Teaboats.. Bateaux a the..

Le bateau a the est tres utile dans la preparation du the chinois. A teaboat is very useful when brewing chinese tea. It enables the teapot to be kept warm.

This form is more open, Made in porcelain with a celadon glaze.
Here is a green Lonquan Celadon teaboat, this glaze in made with poplar ash.
I sell them also as a set with a water bowl. this allows more flexibility as one bowl can be used as a waterbowl, while the other is the teaboat.
Check my website michelfrancois.co.uk , or email me for details.click here/cliquez ici

2 bols a the

Bol a the cuit avec la methode black Seto.
Chawan type 'Karatzu' avec de la cendre de marronnier du Devon. This teabowl is for sale. check my website for details. michelfrancois.co.uk

Chestnut Chawan

Chestnut Ash is so magical to use. Each tree grows for one hundred years, cumulating trace minerals. They help make prisms that reflect the light. This ash is from Essex. The minerals in the clay have come to the surface, flooding into the glaze and sometimes the iron bleeds into a beauty spot. The shape for this teabowl is ancient called ch'ien, and is said to be one of the first shapes, when tea was almost a soup drink, drank with salt and onion. This teabowl is for sale. check my website for details. michelfrancois.co.uk

My Ido teabowl

Years ago I saw an exhibition in a small museum in Toulouse called Wabi cha the art of tea. 6 ancient Chawans were on show. I was moved by the feeling of gentilness and power emanating from them. Making tea bowls as a western potter today is not the same as making tea bowls in rural korea in the 12th century. I remember talking to an other potter friend, he was saying he wanted to be korean. He started to dress korean, eat korean,and speak korean. Thinking that would help him in his artistic expression. Only to realise that good pots come from an other place. You can meditate all day and still make terrible tea bowls. . In deed 'trying' to make 'good' tea bowls does not mean you end up happy with them. Nor does the way of just mindlessly making thousands and thousands in the hope that randomness and chance firing will spare a few that will get the 'Wabi' status. The fact is 'true' art and beauty come from the action of learning. Making tea bowls for me is first an act of learning. putting into practice the synthesis of what I have been gathering in skill and energy at the time I make. I'm analysing now but the making of tea bowls comes out of a strong desire for making them. It is a free act, not a self conscious one and I enjoy it very much.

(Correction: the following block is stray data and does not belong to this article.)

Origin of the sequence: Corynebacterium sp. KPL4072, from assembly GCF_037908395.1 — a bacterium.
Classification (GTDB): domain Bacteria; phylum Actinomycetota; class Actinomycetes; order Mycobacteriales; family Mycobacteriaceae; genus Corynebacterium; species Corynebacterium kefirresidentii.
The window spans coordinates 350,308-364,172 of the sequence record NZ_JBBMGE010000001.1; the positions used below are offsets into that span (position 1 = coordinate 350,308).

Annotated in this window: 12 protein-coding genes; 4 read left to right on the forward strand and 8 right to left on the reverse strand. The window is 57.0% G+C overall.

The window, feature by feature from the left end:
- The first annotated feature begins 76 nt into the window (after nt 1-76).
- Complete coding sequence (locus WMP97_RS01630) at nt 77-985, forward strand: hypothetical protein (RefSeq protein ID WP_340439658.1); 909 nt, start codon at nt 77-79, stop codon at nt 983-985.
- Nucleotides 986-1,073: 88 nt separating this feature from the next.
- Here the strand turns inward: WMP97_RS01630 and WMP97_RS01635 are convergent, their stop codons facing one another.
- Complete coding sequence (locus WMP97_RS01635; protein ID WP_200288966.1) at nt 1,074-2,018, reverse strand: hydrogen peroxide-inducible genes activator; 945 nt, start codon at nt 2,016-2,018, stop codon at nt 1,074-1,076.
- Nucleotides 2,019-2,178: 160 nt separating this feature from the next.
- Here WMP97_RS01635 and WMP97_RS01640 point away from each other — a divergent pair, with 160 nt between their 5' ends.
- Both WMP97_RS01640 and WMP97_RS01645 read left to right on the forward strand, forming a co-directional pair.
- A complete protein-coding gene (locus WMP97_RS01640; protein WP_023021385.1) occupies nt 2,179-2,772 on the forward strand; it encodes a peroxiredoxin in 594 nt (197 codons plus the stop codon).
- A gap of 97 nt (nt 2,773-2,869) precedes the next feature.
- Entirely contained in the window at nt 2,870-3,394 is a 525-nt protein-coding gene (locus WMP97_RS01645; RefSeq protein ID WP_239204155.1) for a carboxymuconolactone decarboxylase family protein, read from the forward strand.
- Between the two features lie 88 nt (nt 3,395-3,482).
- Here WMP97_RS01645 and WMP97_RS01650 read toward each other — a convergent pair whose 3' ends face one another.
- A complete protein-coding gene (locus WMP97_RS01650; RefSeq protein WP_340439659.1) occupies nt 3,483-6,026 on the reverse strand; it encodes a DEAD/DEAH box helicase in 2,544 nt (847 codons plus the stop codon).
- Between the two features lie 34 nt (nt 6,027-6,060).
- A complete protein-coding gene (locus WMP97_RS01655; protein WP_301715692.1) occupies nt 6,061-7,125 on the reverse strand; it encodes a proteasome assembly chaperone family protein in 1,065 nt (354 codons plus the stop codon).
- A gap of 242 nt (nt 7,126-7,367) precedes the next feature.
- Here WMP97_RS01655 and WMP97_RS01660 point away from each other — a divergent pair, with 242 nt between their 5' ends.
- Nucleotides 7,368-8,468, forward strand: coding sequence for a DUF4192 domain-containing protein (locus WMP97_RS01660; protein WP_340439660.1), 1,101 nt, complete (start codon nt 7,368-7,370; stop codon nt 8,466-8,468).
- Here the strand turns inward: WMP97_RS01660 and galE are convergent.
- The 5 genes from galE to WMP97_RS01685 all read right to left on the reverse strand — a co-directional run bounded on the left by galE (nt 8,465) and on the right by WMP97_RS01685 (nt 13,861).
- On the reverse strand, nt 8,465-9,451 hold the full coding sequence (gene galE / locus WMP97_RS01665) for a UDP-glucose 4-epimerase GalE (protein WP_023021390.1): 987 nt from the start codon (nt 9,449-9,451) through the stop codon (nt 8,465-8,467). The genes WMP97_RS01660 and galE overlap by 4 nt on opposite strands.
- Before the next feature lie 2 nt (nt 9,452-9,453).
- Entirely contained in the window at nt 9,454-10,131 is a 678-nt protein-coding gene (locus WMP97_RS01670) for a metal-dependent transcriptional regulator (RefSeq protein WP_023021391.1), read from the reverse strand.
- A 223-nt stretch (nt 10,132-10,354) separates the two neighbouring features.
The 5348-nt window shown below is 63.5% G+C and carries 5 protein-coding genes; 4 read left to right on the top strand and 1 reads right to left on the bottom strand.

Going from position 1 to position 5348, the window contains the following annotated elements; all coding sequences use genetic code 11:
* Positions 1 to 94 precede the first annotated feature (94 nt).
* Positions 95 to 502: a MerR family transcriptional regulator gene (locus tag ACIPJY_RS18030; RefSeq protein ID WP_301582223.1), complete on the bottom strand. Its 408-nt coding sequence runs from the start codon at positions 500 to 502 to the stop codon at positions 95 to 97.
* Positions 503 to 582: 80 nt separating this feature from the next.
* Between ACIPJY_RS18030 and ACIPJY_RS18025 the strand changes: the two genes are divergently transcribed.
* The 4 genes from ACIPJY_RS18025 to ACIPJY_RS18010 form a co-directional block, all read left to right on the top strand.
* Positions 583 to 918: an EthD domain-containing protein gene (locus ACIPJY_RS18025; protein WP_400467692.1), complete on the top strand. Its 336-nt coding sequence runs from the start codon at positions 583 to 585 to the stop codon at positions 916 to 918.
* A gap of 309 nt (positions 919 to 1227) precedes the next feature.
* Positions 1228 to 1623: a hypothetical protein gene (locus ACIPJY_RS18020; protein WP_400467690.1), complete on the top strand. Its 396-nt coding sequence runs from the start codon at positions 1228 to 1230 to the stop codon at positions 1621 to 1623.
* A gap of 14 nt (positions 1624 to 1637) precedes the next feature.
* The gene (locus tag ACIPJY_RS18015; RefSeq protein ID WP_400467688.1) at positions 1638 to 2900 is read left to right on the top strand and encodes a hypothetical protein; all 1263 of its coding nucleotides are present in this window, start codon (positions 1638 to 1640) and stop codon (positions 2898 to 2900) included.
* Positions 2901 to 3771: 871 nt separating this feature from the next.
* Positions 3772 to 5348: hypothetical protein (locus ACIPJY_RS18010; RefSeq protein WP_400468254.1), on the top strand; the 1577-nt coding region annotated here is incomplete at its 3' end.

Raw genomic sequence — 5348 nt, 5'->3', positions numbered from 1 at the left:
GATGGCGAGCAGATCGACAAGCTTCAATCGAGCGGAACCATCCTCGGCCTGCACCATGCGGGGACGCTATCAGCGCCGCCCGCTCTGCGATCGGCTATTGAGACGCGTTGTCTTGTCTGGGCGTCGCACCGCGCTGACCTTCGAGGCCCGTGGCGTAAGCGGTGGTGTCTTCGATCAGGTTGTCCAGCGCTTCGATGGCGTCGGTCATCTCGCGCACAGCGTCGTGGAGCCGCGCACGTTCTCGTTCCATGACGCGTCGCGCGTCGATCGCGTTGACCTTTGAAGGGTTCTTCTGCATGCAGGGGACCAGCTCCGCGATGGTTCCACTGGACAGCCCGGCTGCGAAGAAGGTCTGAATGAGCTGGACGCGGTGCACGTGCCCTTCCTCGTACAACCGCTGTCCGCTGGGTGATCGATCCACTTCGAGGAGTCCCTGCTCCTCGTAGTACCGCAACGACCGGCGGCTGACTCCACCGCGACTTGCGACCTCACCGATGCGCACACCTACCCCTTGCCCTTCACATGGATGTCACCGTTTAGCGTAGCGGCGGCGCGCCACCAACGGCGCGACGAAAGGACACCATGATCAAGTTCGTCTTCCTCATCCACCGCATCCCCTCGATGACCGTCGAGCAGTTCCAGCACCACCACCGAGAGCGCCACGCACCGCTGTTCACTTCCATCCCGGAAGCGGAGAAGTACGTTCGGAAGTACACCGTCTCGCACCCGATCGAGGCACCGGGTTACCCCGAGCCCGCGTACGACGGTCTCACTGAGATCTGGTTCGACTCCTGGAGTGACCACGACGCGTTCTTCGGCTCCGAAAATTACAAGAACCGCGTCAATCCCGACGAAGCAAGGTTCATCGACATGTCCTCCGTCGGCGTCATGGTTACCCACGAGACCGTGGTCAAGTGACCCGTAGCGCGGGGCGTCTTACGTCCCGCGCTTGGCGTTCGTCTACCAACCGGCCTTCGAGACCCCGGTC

This bowl is inspired by the 'Kizemon' bowl which is an 'Ido' type korean rice bowl. I used english terracotta mixed with porcelain and added coarse cornish sand. I poured a slip over it made with jindezehen porcelain slip I made from some clay I got given after a demonstration of chinese potters in Aberistwith a few years ago. Over the slip I glazed the bowl with a thin ash Karatzu glaze. The physical making is creative with ideas pulled together, like a child inventing his own house in the woods. This teabowl is for sale. check my website for details. michelfrancois.co.uk

New Porcelain work-new Website

I would like to let you know of my new website michelfrancois.co.uk Je vous informe que mon nouveau site web est en ligne. michelfrancois.co.uk I have been working a lot in Terracotta this year. Somehow It has made me come back to porcelain in a big way. I feel confident and relaxed with porcelain now. It still is a demanding partner but worth it sometimes. All these pieces are for sale now. Email me for prices and sizes.

this is a largish porcelain bowl inspired by Sui dinasty ware. This duck egg white glaze is a suptle adaptation of an ancient chard of this period. This new glaze was made possible through slight consistent glaze modifications happening over many kiln firings. Made with some cornish stone, it reflects the light and changes with it. Inside the pot goes blue outside it is more white. Good for a large used water bowl or as a fruit bowl.

A large Sui dynasty chinese shaped bowl - a timeless classic

There is an essential purity to this ancient shape. A friend warmed to this large shape for a bowl. It reminded him of a Buddhist begging bowl.
The next image is a very large porcelain bowl made for a commission of eight bowls making up an installation for outside.

The making of Black Seto - called Seto Guro

It is a dangerous business to be in Pottery.
Or maybe that is the way I like it.

In case you were wondering this it is not Raku.

Raku is fired to 980c, black Seto on the other hand is fired to 1300 in a reduction atmosphere.
Then the kiln is opened to halt the reduction and the pieces are taken out red hot. The quicker they come out the blacker they go.

When dipped in water they generate speckles.

There is nothing like it...

 either you get the stars or the dark side of the moon ...